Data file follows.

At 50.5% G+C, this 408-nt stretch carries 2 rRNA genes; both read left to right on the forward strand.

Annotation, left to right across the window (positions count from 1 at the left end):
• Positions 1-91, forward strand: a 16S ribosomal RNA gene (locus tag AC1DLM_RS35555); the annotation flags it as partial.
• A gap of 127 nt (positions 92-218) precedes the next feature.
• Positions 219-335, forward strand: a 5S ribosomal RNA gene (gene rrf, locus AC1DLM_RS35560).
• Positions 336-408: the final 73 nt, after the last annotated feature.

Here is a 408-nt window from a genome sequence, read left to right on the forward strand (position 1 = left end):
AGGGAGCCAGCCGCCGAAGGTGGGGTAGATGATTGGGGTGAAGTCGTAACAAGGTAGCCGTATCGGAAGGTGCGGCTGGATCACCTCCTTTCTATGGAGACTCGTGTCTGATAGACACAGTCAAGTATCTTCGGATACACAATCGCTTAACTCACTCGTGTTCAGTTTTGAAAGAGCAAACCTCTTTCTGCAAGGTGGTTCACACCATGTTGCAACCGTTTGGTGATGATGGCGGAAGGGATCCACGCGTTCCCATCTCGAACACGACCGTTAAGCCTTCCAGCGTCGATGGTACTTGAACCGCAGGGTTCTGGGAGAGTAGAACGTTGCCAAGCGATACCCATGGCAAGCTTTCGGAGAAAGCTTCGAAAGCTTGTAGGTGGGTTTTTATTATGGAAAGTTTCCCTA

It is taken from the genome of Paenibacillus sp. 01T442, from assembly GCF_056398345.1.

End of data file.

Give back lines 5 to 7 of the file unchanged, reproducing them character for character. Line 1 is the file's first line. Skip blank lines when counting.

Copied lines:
• Positions 219-335, forward strand: a 5S ribosomal RNA gene (gene rrf, locus AC1DLM_RS35560).
• Positions 336-408: the final 73 nt, after the last annotated feature.

Here is a 408-nt window from a genome sequence, read left to right on the forward strand (position 1 = left end):